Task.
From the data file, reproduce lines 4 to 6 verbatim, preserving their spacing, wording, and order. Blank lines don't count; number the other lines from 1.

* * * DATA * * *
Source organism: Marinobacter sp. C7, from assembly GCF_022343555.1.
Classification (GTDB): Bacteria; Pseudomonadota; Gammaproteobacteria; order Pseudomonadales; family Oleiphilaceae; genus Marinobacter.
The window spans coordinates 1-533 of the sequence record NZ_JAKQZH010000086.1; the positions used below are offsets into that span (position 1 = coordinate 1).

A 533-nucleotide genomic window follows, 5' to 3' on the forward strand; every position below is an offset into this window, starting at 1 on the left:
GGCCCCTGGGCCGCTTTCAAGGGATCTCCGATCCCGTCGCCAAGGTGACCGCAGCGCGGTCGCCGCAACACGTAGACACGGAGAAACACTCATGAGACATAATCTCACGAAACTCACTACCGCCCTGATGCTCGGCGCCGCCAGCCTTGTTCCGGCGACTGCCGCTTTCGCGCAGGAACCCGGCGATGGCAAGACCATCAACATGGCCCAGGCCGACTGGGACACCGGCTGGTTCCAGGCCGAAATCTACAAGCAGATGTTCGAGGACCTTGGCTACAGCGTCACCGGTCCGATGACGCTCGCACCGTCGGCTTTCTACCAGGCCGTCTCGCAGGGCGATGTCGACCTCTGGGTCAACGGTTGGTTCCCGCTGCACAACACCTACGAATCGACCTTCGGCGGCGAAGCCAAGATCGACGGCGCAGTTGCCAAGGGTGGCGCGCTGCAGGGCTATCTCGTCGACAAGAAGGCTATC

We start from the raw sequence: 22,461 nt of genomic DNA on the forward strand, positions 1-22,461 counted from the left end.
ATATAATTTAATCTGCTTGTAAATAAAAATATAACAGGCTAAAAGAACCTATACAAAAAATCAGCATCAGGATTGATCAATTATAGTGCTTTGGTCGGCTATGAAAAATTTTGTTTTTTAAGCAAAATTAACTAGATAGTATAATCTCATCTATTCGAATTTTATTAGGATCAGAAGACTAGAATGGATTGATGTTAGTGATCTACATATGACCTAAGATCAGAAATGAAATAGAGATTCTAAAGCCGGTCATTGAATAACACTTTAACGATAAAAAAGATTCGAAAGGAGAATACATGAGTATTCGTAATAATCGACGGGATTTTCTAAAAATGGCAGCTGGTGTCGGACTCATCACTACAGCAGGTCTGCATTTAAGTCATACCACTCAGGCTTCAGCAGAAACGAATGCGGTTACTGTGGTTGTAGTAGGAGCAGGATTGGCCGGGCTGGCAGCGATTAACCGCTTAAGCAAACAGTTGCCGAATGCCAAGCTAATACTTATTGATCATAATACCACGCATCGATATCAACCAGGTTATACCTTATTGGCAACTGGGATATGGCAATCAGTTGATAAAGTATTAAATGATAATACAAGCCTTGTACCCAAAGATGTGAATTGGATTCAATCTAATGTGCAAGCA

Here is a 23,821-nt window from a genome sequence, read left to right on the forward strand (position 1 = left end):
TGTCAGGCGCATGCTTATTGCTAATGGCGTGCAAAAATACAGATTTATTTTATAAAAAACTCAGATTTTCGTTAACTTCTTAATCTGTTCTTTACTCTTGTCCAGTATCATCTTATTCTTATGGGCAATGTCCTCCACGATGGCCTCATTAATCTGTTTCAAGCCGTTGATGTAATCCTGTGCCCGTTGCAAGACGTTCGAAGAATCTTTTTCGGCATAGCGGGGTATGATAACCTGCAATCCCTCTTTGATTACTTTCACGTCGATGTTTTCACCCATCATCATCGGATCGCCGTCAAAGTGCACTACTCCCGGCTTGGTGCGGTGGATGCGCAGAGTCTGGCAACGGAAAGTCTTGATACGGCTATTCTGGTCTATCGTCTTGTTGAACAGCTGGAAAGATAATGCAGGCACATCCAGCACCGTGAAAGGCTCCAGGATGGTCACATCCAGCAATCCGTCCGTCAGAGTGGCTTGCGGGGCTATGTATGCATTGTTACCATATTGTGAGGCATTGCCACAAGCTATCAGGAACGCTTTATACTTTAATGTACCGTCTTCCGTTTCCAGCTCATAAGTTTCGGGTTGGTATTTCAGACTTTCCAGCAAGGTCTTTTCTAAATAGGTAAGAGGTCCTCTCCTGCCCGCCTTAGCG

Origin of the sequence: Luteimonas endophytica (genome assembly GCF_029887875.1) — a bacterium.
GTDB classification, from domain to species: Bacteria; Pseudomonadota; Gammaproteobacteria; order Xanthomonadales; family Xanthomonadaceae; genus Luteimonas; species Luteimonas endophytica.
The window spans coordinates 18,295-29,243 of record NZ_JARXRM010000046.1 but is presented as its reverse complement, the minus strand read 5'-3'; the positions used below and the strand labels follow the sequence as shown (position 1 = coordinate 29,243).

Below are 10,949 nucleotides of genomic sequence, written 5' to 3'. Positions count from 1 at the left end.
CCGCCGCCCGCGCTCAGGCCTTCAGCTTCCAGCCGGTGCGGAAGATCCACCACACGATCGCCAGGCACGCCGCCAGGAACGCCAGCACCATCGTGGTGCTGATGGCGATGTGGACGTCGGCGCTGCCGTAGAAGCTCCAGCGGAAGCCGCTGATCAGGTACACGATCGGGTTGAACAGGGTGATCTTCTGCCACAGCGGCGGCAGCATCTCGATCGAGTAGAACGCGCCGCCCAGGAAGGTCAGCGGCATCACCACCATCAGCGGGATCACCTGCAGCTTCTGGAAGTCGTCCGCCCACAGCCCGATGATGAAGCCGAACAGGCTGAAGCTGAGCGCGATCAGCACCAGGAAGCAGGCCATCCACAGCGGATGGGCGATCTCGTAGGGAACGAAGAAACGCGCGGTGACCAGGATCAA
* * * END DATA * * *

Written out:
A 533-nucleotide genomic window follows, 5' to 3' on the forward strand; every position below is an offset into this window, starting at 1 on the left:
GGCCCCTGGGCCGCTTTCAAGGGATCTCCGATCCCGTCGCCAAGGTGACCGCAGCGCGGTCGCCGCAACACGTAGACACGGAGAAACACTCATGAGACATAATCTCACGAAACTCACTACCGCCCTGATGCTCGGCGCCGCCAGCCTTGTTCCGGCGACTGCCGCTTTCGCGCAGGAACCCGGCGATGGCAAGACCATCAACATGGCCCAGGCCGACTGGGACACCGGCTGGTTCCAGGCCGAAATCTACAAGCAGATGTTCGAGGACCTTGGCTACAGCGTCACCGGTCCGATGACGCTCGCACCGTCGGCTTTCTACCAGGCCGTCTCGCAGGGCGATGTCGACCTCTGGGTCAACGGTTGGTTCCCGCTGCACAACACCTACGAATCGACCTTCGGCGGCGAAGCCAAGATCGACGGCGCAGTTGCCAAGGGTGGCGCGCTGCAGGGCTATCTCGTCGACAAGAAGGCTATC

We start from the raw sequence: 22,461 nt of genomic DNA on the forward strand, positions 1-22,461 counted from the left end.